This article appeared in the Inyanda Community News newspaper, which is published every two months by the Inyanda National Land Movement and distributed nationwide through its affiliate organisations.
This year in the budget speech of Finance Minister Gordhan, agriculture and agro-processing were prioritised. Government allocated R26.5bn towards agriculture, rural development and land reform in the 2017/18 budget.
The budget is an important indicator of how the government allocates resources and what government identifies as important to resolve the problems and challenges that the country faces.
Spending on agriculture, rural development and land reform will increase by 2% from just under R26bn in 2016/17 to R26.5bn in 2017/18, and amounting to nearly R30bn in 2019/20.
However, the funds allocated for land redistribution shows a decline (going down) of 3%, from R1.23bn in 2016/17 to R1.19bn in 2017/18. Meanwhile, the allocation for restitution increased by 2.5%, from R3.17bn in 2016/17 to R3.25bn in 2017/18.
It is clear that the budget is aimed at greater support for labour-intensive sectors, including agriculture, agro-processing and tourism-related services. The imperative it seems is to boost short-term investment. Treasury wants the budget to create jobs in agriculture! Hence the department of agriculture plans to support the production of commodities such as red meat, poultry, fruit, vegetables, wine and wheat.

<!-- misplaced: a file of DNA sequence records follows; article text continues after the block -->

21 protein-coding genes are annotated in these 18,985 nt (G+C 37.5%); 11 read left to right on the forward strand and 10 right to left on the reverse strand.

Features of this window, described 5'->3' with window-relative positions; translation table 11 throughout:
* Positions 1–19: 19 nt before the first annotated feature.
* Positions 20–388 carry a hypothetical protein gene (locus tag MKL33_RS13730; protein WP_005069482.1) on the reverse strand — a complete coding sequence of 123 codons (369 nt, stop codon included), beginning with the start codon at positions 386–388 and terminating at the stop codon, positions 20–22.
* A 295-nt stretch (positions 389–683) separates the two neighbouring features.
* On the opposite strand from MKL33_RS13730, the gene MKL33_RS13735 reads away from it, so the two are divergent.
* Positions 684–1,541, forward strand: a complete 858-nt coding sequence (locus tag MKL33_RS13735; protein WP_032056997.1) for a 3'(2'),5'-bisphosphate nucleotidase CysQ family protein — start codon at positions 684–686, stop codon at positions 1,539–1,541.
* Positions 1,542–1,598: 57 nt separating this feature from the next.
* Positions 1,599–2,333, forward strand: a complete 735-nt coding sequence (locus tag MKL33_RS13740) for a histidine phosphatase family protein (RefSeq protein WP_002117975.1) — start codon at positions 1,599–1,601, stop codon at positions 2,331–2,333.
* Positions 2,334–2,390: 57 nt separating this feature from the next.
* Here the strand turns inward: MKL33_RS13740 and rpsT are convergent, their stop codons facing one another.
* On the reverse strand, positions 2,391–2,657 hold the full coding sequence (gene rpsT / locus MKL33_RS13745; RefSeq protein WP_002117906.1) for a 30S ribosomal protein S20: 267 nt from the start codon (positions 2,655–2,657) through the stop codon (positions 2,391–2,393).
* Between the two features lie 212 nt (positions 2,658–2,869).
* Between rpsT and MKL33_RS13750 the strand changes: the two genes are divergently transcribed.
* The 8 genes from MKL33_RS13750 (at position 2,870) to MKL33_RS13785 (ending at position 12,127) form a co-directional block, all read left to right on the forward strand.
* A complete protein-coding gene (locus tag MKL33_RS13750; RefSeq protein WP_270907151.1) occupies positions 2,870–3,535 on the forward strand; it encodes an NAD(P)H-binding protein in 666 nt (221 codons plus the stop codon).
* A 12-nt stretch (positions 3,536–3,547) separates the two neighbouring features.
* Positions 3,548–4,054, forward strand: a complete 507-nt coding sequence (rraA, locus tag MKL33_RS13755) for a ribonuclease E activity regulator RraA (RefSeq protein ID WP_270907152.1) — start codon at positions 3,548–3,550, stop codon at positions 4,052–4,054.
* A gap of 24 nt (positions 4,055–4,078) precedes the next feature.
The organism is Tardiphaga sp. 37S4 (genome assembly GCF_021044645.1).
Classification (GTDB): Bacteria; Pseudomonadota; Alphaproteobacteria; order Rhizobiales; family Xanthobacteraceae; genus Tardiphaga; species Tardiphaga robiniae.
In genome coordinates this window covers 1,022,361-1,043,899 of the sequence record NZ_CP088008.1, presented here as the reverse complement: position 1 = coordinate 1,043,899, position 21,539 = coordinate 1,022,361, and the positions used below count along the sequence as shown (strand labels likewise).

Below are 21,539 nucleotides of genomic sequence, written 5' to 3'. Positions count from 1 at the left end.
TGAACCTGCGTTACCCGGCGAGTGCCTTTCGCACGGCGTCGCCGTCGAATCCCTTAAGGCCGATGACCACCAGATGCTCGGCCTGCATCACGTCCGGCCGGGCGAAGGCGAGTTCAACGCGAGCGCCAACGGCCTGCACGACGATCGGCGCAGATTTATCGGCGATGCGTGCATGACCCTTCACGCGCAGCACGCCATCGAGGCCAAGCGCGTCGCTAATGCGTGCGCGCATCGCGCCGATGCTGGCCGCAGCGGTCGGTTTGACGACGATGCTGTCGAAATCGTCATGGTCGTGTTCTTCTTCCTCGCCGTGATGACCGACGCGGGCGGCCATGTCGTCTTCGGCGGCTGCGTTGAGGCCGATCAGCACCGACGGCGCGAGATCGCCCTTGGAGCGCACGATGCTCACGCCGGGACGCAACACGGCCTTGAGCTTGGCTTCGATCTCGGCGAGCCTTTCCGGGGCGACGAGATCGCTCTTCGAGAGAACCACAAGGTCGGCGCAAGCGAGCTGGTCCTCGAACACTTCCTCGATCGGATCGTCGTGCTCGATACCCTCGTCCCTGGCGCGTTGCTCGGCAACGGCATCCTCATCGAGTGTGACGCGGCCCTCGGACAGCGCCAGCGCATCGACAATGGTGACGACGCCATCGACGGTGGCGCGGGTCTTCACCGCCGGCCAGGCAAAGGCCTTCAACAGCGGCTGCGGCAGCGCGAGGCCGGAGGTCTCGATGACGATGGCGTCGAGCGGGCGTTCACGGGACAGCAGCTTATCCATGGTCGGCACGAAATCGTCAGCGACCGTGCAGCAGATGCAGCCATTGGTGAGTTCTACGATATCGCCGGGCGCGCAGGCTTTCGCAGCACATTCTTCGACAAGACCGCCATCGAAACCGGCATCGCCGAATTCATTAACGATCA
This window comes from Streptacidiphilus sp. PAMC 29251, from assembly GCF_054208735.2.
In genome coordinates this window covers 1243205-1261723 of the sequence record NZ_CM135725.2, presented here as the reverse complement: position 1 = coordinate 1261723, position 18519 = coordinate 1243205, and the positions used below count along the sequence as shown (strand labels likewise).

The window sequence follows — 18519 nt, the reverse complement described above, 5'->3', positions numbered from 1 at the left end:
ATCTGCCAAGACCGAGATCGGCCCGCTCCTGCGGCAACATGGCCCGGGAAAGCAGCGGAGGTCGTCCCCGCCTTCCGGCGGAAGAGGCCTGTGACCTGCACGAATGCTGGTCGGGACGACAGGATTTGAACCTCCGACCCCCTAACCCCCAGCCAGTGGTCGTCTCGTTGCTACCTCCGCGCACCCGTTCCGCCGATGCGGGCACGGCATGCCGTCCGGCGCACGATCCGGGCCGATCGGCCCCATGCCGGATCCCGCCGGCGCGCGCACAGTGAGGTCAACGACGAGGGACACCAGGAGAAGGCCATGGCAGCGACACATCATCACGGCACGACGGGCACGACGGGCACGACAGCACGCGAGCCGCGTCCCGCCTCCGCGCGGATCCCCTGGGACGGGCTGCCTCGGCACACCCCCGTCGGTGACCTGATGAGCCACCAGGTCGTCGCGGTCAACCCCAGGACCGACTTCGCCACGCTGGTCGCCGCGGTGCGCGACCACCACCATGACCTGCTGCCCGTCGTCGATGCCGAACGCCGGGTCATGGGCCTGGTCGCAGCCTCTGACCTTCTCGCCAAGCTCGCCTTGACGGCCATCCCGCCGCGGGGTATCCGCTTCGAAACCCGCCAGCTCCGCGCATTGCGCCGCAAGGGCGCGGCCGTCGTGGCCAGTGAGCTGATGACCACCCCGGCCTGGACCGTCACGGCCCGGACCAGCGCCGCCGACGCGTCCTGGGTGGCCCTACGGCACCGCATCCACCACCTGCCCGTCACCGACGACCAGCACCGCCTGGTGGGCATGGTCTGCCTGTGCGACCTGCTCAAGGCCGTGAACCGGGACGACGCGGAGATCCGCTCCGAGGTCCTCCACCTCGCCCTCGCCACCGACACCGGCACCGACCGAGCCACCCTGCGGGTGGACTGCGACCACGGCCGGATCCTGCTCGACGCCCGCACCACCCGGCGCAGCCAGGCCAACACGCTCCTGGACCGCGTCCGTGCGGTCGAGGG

How this budget is used to advance small-scale farmers will be greatly contested.
Already we see comments by AGRI-SA which argues that, “From an agricultural perspective - the R30bn spending on agriculture, rural development and land reform over the medium term is appreciated provided it will serve the purpose of what it is intended for. The focus of this spending should be on commercial agriculture i.e. moving land reform beneficiaries towards commercial production and increasing productivity of existing commercial agriculture”, said Möller from AGRI-SA.
There is some allocation in the budget directed towards support for about 435 000 subsistence and smallholder farmers through providing farm equipment, fencing, fertilizers, seedlings and other essentials; disbursing a grant through the comprehensive agricultural support programme; and repairing flood-damaged infrastructure.
The budget also stated that through the R5.3bn comprehensive agriculture support programme grant (CASP) , the Department will play a crucial role in supporting smallholder farmers who will supply produce to agri-park initiatives across South Africa.
The Agriculture, Forestry and Fisheries department also plans to increase financial support to emerging producers by R370m over the medium term, which will be accessed through the Land and Agricultural Development Bank of South Africa. The amount has been reprioritised from funding for provincial conditional grants, and will provide loans to qualifying producers.
What is clear is that Inyanda and local farmers associations, fishers and forest dwellers will have to monitor the implementation at local and provincial level very carefully.